This chicken is my neighbor apparently. She did eventually cross the road, not to get to the other side, but to avoid a discussion with me on past lives and reincarnation. In particular, the question, “What did you do to live as a free range chicken in the 21st century?” I can’t be sure, but I think I saw a tear flow down her beak as she went clucking and pecking into the light of a rising summer sun.
There’s something I hear a lot in the rooms of recovery, “Life happens,” or its even worse sibling, “life shows up.” Really? Only a selfish addict would pretend life periodically visits us. It always seems to preface tales of present day problems. It annoys me. Life has been going on the whole time. For me, so many joyous times streamed by, now just dusty memories I couldn’t appreciate or downright missed, due to being enveloped by narcotic fog. Now that I am recovered, I embrace every day. I love that life is always happening.
Good and bad, I don’t use those terms. Life is a continual experience, a series of intersections, where we meet others. Some hitch and we take them along for the ride. How long they’ll be in the car depends on their destination. Enjoy the moments, the laughs, the opportunities to see the biggest ball of aluminum foil, and be sad to see them get out of the car. Some are with us the whole way, become part of our family not defined by blood, but by having my back no matter what and vice versa.
Others collide with us like a Silver Alert senior, hitting us out of nowhere, landing the car in the shop. While that vehicle is being fixed, we can get out and explore a new town if we choose. It’s a sit down in a diner, more lives mix, if I’m aware of the surroundings, if I get out and do. A great conversation with a stranger who is now a friend, every experience a teachable moment, a chance to pick up the tab for the less fortunate.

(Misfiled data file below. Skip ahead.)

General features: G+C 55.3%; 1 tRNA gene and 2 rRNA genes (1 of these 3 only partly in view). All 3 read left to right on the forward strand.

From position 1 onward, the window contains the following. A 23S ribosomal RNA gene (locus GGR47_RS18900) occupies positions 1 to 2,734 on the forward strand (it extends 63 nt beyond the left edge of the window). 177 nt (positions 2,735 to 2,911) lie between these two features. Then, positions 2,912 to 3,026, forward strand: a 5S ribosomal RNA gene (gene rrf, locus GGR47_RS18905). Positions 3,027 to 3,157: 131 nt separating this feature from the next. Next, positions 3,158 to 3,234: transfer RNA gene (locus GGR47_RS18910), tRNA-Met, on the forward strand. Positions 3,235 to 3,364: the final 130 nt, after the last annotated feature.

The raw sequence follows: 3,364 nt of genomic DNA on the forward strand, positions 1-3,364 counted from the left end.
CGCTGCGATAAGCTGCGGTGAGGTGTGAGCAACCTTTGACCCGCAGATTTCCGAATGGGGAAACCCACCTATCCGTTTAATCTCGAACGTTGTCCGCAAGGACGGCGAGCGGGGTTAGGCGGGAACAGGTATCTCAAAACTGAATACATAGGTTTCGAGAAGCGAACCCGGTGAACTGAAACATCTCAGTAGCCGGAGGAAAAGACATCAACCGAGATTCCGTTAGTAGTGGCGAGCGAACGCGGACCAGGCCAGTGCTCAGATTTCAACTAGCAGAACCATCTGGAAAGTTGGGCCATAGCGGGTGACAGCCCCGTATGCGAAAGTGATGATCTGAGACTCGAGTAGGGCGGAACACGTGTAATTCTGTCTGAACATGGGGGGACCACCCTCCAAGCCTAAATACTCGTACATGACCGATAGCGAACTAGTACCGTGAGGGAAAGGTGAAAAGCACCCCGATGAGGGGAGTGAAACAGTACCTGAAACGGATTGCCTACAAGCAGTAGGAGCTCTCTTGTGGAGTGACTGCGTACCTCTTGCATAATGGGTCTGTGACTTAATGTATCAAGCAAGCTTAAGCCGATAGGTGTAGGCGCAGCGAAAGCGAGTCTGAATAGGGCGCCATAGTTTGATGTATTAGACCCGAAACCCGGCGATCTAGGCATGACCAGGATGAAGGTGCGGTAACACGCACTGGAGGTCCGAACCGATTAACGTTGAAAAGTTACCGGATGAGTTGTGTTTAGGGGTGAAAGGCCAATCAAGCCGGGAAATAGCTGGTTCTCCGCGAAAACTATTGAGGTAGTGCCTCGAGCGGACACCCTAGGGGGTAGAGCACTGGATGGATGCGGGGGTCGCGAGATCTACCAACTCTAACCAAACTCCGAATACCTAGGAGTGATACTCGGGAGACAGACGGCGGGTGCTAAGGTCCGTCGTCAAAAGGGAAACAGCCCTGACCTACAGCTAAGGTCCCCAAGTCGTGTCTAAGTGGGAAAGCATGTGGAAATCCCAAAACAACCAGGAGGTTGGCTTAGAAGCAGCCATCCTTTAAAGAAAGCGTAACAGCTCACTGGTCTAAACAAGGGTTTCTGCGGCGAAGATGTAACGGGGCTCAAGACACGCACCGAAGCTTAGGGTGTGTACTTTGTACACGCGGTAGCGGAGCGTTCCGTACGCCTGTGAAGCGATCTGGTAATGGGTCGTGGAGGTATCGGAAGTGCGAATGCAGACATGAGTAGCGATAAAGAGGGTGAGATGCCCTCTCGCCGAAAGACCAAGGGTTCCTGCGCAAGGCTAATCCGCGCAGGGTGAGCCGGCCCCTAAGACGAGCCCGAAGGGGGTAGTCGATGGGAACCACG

Too many sit in the waiting room, focused on the dents and scraped paint. They look at the estimate, and stress out. Recovery and steps are insurance, and God is a pretty good level of coverage. He’s got that bill. No deductible because we’ve already paid that.
Enough metaphors. Experience life. Being grateful makes me appreciate the small things that others do not have. Every morning I wake up in an awesome house. I have shelter while others walk the streets, looking for a safe place to rest their heads. Funny part is, I came back from Pittsburgh with nowhere to go. Weeks prior, I met a lady at my book signing, a complete stranger, that became a friend. Hmm…sounds familiar, no? She got me into the house. While it was stressful, I never doubted I’d have a place to live.
Life has been happening for a long time. Acts of kindness are everywhere, I endeavor to pay attention and help others. Moments of pain, times of trouble, I feel the emotions of those moments and absorb the lessons. They make me a better man. I don’t cry about those things, I cherish them. I grow from them rather than sit in the body shop of life, reading a 3-year-old issue of Time Magazine. Yeah one more metaphor.
Peace and love,